But perhaps my favorite line in the book comes from the beginning, when Lethem’s adult wisdom still overpowers Dylan’s kid ignorance. This line is so evocative to me, so exemplary of youth and innocence: “They gathered wide-eyed as though warming at a campfire of their own awe” (p. 47). It captures the unintentional egotism of youth, too, the idea that nothing’s more important than what’s happening right now, and that’s a takeaway from the book, too. No matter how insignificant things may be, they’re significant in their own context, in their own little world, in their fortress of solitude.

All Is Lost

All Is Lost is not a comforting movie, or even a movie worth watching twice, but it’s an incredibly important one. It sews together incredible themes, brilliant camerawork and a once-in-a-lifetime acting performance from someone you’d both expect it from and still be blown away by — Robert Redford. (I was pissed Christian Bale got nominated in 2014 for American Hustle, just because of his unnecessary weight gain and general smugness, but now I fully understand the uproar. Bobby Reds deserved that nod over him, no question.)

Within the first few minutes of clicking “play,” I was already stressed out and a little nauseous. You know the solitude is looming — it’s in the title, after all — and you know the ocean is basically the globe’s own biggest weapon. Yet the unexpectedness begins early, too. Redford — who I’ll keep referring to as such, because his character’s name is simply “Man,” and I have no doubt the actual Redford would behave identically in real life — is a prepared person, but “prepared” is sort of insulting, actually. He’s an Eagle Scout inside of an ER Technician. He makes MacGuyver look like a clown. (Okay, most people do.) He is a nautical genius, a professional seaman, a true captain. He’s thought of everything. He has waterproof pants. He knows how to ration. He can tie knots. He can purify saltwater. And most importantly, he can keep his shit together.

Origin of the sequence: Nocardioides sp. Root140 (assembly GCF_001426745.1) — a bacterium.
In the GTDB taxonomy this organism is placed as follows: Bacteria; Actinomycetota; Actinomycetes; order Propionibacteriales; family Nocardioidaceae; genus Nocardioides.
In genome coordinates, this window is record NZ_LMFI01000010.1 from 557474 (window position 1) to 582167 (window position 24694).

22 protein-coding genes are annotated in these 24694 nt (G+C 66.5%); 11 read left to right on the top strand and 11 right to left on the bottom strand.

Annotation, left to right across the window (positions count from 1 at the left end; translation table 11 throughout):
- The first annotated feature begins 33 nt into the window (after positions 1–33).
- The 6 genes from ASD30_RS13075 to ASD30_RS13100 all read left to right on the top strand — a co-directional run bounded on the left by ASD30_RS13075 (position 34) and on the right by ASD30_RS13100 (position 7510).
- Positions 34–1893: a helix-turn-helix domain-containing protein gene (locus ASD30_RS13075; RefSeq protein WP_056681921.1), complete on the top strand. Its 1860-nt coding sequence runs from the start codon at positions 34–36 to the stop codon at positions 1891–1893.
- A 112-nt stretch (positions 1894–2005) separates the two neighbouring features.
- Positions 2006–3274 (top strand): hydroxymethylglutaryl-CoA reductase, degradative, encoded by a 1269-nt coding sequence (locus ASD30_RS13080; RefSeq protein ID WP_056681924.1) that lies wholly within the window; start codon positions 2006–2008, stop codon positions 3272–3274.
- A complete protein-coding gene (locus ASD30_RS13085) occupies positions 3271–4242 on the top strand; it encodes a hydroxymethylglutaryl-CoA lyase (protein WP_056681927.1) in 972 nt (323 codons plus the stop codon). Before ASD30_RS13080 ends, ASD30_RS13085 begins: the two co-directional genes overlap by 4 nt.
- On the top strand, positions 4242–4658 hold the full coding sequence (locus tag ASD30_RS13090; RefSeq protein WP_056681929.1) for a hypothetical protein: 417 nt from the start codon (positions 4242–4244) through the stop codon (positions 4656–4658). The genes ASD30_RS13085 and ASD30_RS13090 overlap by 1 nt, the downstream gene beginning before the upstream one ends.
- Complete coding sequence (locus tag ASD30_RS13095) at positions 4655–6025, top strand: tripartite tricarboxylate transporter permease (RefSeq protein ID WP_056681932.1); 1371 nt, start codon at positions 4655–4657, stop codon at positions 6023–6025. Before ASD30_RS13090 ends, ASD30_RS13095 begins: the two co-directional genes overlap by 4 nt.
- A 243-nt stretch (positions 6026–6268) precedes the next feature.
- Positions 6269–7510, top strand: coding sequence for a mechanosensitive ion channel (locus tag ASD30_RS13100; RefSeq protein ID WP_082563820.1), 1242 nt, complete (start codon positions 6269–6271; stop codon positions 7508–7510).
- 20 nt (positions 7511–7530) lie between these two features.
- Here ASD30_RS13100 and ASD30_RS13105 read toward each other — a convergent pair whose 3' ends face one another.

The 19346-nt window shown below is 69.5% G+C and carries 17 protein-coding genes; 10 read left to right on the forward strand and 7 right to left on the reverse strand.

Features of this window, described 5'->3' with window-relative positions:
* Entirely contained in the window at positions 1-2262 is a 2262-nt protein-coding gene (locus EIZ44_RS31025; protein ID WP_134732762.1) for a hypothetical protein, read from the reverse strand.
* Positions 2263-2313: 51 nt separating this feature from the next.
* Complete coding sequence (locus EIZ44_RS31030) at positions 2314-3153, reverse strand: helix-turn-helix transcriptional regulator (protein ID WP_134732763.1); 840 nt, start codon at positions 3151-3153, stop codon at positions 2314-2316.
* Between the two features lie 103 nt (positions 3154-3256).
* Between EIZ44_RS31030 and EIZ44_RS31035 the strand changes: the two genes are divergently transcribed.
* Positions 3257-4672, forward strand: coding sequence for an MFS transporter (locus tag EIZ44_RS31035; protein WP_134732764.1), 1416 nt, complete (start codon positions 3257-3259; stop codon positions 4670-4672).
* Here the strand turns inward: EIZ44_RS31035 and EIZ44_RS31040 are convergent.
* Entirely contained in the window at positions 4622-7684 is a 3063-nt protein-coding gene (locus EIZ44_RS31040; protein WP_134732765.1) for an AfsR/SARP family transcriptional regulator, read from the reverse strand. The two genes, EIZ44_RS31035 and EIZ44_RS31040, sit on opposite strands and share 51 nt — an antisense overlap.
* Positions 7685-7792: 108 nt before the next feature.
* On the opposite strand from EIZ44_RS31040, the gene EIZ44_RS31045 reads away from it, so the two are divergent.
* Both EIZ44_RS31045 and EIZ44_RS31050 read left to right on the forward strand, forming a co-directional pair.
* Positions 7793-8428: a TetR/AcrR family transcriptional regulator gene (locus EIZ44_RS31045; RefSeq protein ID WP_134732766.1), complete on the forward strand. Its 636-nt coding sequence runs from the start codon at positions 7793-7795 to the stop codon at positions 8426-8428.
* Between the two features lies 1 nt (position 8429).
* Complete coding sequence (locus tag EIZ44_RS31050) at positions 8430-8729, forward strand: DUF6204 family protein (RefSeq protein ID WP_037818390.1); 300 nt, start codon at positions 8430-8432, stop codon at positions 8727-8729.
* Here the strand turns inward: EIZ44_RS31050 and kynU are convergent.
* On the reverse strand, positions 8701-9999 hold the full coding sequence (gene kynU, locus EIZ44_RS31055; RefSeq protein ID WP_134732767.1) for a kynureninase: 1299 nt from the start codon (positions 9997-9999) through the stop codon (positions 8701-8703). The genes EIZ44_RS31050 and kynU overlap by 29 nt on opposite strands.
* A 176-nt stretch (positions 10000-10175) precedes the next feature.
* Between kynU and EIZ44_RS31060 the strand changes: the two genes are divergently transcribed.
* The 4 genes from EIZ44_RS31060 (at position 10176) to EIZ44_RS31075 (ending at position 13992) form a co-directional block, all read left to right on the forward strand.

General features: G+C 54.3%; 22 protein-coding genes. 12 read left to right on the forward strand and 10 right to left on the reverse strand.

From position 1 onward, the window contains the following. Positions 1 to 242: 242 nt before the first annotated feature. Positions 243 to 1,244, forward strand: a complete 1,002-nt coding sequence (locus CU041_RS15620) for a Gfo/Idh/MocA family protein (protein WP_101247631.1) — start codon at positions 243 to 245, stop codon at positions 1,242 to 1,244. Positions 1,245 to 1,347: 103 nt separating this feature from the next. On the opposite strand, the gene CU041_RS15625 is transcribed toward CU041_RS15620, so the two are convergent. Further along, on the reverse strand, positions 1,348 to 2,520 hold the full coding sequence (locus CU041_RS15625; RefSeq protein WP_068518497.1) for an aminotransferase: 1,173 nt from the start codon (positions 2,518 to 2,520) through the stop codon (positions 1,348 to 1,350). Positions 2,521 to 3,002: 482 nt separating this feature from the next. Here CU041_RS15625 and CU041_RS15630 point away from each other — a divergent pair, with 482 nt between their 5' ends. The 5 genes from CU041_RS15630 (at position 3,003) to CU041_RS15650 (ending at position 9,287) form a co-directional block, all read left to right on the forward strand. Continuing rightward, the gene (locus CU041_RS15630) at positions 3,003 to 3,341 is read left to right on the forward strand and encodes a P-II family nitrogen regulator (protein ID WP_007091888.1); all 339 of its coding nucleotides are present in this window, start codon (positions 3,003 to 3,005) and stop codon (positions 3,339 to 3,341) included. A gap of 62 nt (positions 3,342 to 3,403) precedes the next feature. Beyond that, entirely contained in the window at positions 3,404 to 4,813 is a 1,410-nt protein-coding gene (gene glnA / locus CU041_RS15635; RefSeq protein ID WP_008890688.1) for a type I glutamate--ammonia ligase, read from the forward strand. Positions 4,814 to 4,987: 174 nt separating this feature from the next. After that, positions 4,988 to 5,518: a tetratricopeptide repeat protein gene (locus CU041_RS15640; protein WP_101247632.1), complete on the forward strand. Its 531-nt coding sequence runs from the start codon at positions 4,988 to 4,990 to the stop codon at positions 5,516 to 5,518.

The script for this movie intrigues me to no end, possibly even more so than the finished product, because it’s gotta be a dreamy haze of description. There’s no dialogue, as Redford isn’t the type to talk to himself to keep company. He’s a student, figuring out the minutae of a sextant in his spare time, rather than bawling into his empty bean can. Yet even with his stoicism, his sternness, he still expresses such nuance and depth of emotion that you truly can’t imagine anyone else playing this role. He survives insurmountable challenges to keep himself alive, and without uttering a word, he builds a history for himself that we can see plainly on his face. When he writes that note, and chucks it into the ocean, it’s the first sign of remote weakness he allows — and it’s not weakness so much as relief. He lets himself stop trying, because he’s done all he can to stay afloat, literally. It’ll rip your heart out.

I’m even more curious about J.C. Chandor, the director, because he’s got a pretty diverse C.V. to date. Between this, A Most Violent Year and Margin Call (which I shoulda seen), he’s proven himself in three very different genres. He’s got an Iñarritú thing going on, or maybe a Lee. He puts his own color palette on the film — blues, grays, harsh warm shades — but he knows when to let the genres do the talking, too. I’m stoked to see what he comes out with next.

And, while I’m at it, a semi-non-sequitur. A recent episode of The Last Man on Earth, “Pitch Black,” also touched on the concept of being marooned on a boat — except here, there’s a comedic bent, a post-apocalyptic setting, and an extra guy. Yet the sentiment is still so strong — there’s something incredibly unifying in that type of terror. It’s hard to imagine reacting differently than Redford or Mike (Jason Sudeikis on LMOE). Both of them stayed at the top of their intelligence (to borrow a phrase from improv) and did exactly what they thought was right to survive. In the case of Sudeikis’ character, he abandoned his compatriot. In the case of Redford, he abandoned himself. I won’t give away either ending, though. You’ll have to watch.